CADCA Publisher August 4, 2016

Innovative Advertising Promotes Tobacco-Use Prevention



In collaboration with the Centers for Disease Control and Prevention (CDC), Greg Puckett (Executive Director of Community Connections, Inc., in West Virginia) and Scott Hagan, aka The Barn Artist – among others – the Geographic Health Equity Alliance (GHEA) participated in the unveiling of the “Rebecca Barn”, the first in the nation to feature a Tips from Former Smokers campaign personality. In the style of a bygone era of promotion, the barn — the 12th in which Community Connections and other coalitions located throughout the Mountain State have been involved — has a simple message from the CDC’s TIPS From Former Smokers campaign personality “Rebecca:” “Quitting isn’t about what you give up. It’s about what you get back.”

According to Addressing Tobacco Use and Its Associated Health Conditions in West Virginia, a strategic plan released by the West Virginia Division of Tobacco Prevention, more than 40 percent (40.9 percent) of West Virginia adults diagnosed with depression report cigarette smoking, and almost 45 percent of this population report current tobacco use (use of cigarettes, smokeless tobacco). Given that the campaign has led to 100,000 people quitting smoking for good as well as preventing some 17,000 premature deaths nationally since its inception in 2012, featuring Rebecca’s “tip” on a barn is a culturally competent way of promoting tobacco cessation in West Virginia. “This a great milestone in tobacco cessation messaging, given that the Rebecca Barn is the first in the nation to feature a Tips from Former Smokers campaign ‘tip’ or message,” said Keith A. Vensey, the Director of the Geographic Health Equity Alliance.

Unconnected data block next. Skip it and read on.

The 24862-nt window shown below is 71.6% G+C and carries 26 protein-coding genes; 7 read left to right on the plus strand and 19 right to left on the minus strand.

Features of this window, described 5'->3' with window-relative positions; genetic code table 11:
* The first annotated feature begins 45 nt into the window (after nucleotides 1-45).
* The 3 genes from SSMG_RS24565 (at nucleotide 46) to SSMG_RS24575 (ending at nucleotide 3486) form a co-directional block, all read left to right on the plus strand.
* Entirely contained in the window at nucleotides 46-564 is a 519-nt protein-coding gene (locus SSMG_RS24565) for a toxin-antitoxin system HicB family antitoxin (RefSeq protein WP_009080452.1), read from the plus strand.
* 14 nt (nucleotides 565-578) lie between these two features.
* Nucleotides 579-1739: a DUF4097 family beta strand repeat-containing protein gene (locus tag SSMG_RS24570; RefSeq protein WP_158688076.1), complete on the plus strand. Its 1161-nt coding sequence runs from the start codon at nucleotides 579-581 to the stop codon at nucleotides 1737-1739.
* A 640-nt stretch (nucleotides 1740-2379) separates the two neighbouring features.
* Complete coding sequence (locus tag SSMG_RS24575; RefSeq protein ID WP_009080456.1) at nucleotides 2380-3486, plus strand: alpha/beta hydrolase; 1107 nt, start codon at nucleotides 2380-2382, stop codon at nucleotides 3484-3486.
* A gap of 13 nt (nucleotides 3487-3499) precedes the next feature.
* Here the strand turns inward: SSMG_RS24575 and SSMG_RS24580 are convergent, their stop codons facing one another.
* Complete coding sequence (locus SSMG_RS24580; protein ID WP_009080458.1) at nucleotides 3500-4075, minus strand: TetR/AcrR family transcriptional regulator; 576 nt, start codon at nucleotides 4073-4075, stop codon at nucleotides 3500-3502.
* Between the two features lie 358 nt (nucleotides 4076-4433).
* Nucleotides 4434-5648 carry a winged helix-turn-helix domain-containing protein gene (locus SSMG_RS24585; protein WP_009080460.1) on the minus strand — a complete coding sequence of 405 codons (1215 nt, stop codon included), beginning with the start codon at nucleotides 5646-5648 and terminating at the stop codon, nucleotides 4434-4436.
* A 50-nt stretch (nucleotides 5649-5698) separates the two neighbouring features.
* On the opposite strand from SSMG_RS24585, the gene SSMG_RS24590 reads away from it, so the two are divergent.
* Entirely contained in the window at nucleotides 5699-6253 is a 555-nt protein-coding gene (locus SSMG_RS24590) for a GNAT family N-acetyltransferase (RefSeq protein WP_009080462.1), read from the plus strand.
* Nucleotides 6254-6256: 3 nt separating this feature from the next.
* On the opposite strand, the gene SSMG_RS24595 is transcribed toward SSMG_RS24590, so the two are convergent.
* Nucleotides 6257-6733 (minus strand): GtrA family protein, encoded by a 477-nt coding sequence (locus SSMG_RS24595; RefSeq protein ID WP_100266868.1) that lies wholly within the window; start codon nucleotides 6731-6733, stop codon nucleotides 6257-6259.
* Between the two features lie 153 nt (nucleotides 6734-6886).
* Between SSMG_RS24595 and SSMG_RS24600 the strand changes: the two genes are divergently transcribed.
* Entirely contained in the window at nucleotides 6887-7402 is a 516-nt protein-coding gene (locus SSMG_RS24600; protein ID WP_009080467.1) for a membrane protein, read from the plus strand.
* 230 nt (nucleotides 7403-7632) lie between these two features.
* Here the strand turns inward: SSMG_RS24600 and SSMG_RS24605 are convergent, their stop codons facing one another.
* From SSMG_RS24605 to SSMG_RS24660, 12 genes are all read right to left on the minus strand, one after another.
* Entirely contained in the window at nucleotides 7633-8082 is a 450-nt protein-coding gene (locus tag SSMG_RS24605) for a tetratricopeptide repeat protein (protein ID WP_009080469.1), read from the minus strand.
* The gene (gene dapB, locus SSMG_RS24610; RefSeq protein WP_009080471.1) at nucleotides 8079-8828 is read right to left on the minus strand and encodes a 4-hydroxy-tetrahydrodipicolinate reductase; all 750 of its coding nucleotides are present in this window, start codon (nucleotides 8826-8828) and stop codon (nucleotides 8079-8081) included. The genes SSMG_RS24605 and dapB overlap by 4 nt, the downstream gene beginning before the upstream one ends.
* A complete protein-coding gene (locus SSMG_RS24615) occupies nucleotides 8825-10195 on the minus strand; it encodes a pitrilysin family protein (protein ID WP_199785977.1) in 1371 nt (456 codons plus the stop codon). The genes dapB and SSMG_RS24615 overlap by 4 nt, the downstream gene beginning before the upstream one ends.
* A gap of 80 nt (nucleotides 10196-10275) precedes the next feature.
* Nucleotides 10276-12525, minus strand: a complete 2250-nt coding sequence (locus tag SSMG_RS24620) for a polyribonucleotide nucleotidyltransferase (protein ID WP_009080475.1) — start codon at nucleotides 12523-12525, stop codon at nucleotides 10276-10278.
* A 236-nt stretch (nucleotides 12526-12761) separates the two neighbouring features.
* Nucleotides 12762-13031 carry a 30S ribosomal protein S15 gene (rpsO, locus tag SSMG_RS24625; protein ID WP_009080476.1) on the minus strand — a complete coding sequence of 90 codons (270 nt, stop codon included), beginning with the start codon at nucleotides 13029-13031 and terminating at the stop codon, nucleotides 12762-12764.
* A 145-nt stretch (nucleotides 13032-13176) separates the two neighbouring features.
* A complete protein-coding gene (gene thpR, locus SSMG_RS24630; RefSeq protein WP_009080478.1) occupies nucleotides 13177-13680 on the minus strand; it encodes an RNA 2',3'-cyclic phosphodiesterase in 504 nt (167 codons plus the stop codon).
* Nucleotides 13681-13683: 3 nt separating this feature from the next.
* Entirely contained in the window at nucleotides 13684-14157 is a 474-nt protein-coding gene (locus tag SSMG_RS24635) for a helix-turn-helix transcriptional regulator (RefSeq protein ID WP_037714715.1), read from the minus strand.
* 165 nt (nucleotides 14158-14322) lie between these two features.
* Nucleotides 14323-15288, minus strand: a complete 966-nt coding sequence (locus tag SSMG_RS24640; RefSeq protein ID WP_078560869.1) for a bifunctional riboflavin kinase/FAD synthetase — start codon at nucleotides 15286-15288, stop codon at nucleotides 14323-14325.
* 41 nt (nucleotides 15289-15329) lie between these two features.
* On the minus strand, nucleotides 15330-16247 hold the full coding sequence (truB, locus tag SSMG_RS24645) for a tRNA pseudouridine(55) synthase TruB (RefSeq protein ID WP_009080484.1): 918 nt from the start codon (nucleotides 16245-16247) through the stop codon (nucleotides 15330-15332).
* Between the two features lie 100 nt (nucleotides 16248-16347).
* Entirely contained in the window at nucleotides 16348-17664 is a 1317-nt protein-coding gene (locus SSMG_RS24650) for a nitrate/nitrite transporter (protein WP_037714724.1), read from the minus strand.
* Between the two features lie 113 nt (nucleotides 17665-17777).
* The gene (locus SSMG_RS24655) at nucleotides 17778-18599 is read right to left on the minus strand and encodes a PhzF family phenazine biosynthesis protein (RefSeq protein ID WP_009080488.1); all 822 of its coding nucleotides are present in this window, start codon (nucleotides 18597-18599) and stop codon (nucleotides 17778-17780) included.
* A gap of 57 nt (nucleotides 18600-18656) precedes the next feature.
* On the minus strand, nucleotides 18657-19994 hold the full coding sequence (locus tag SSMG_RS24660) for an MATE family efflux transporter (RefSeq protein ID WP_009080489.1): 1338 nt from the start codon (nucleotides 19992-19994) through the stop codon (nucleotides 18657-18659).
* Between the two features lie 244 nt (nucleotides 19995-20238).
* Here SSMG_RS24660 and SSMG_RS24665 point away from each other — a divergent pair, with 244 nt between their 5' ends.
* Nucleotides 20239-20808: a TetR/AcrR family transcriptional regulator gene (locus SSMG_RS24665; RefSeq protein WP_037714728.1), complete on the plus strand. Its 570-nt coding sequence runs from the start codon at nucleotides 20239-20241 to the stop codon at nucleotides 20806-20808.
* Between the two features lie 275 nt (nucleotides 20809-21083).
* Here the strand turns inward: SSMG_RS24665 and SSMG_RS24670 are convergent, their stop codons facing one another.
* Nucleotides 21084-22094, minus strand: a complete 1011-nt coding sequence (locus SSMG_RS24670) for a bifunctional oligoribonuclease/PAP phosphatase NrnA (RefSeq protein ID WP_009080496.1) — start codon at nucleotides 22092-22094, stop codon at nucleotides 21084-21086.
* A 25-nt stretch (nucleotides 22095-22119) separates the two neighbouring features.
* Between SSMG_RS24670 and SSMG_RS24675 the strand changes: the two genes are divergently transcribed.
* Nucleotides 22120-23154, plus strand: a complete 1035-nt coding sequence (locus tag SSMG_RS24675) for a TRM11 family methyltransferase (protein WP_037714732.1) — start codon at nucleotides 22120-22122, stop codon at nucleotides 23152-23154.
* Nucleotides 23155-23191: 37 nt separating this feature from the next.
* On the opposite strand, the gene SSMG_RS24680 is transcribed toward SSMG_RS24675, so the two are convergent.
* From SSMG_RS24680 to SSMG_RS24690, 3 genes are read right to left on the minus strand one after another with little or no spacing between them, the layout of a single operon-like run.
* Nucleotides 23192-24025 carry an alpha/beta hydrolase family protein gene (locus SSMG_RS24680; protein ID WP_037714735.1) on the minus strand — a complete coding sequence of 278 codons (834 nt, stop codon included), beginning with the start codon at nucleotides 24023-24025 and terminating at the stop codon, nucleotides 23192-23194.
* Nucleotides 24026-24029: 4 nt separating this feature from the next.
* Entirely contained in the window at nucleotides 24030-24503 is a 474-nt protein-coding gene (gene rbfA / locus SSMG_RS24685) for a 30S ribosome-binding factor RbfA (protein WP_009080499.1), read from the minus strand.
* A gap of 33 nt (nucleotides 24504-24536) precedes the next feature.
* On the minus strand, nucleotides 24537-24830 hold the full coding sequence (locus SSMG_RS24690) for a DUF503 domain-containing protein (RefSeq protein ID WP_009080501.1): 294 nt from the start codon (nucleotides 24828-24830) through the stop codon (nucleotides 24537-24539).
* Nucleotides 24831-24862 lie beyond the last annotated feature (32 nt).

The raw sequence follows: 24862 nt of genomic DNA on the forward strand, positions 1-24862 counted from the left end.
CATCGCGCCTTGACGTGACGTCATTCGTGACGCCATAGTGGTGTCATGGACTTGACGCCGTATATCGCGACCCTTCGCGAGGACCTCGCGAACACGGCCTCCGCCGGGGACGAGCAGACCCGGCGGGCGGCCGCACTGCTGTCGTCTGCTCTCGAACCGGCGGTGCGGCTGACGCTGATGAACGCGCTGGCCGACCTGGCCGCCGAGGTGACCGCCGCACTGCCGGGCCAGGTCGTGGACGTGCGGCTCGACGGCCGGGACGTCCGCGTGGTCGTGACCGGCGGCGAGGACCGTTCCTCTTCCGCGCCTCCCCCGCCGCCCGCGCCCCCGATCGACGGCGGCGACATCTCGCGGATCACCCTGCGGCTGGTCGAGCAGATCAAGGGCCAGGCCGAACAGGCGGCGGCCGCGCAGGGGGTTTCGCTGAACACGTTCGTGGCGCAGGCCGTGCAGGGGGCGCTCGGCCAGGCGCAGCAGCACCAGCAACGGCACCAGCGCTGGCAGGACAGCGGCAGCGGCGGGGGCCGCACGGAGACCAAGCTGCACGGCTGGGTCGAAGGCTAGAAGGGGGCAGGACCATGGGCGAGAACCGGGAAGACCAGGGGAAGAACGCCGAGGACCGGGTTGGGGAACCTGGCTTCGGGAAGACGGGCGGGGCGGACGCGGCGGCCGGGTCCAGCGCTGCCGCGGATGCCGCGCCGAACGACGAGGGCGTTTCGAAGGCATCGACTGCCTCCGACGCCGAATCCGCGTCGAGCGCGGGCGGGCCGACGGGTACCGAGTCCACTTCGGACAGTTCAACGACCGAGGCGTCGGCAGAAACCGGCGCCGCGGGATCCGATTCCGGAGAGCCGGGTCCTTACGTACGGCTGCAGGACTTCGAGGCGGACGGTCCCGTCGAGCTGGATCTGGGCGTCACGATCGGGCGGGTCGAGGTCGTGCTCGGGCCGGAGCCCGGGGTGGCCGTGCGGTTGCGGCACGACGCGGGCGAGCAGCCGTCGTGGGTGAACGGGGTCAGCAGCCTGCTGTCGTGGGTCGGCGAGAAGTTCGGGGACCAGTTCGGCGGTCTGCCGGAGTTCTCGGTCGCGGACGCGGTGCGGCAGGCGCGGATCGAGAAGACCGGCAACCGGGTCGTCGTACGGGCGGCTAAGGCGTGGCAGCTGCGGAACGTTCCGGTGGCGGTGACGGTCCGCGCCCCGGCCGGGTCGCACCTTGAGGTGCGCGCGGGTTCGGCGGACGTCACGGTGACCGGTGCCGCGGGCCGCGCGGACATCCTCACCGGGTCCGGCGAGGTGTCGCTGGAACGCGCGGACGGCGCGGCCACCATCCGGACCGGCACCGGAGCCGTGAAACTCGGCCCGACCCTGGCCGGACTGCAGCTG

The barn, hand-painted by artist Scott Hagan in bright red, black and white, is reminiscent of the style of the Mail Pouch tobacco barn murals. Originating at its Wheeling, WV headquarters, the Mail Pouch Chewing Company was the first company to use this form of outdoor advertisement for the sale of tobacco products in the country. At the height of the program in the early 1960s, there were about 20,000 Mail Pouch barns and cityscapes spread across 22 states.  Now, GHEA and their partners are using this canvas for an opposite, public-health facing, tobacco cessation advocacy approach.

In addition, to add even more lasting effect, all individuals in attendance signed the door of the barn, illustrating their commitment to the cause and future endeavors. Vensey can be seen below signing on behalf of the Geographic Health Equity Alliance and CADCA.

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